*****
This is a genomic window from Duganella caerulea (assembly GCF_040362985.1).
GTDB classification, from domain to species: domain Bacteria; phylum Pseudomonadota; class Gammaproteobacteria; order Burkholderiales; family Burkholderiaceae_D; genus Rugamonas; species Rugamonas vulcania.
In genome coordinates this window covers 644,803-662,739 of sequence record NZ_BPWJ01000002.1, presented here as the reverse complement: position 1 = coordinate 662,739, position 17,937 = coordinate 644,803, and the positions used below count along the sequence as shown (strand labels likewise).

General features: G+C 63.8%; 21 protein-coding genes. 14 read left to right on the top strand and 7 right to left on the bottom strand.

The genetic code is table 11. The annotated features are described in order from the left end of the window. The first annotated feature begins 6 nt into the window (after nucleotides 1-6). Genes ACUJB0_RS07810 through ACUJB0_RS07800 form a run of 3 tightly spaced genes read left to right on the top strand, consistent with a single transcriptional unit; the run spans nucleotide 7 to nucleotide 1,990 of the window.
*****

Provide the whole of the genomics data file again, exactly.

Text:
This is a genomic window from Duganella caerulea (assembly GCF_040362985.1).
GTDB classification, from domain to species: domain Bacteria; phylum Pseudomonadota; class Gammaproteobacteria; order Burkholderiales; family Burkholderiaceae_D; genus Rugamonas; species Rugamonas vulcania.
In genome coordinates this window covers 644,803-662,739 of sequence record NZ_BPWJ01000002.1, presented here as the reverse complement: position 1 = coordinate 662,739, position 17,937 = coordinate 644,803, and the positions used below count along the sequence as shown (strand labels likewise).

General features: G+C 63.8%; 21 protein-coding genes. 14 read left to right on the top strand and 7 right to left on the bottom strand.

The genetic code is table 11. The annotated features are described in order from the left end of the window. The first annotated feature begins 6 nt into the window (after nucleotides 1-6). Genes ACUJB0_RS07810 through ACUJB0_RS07800 form a run of 3 tightly spaced genes read left to right on the top strand, consistent with a single transcriptional unit; the run spans nucleotide 7 to nucleotide 1,990 of the window.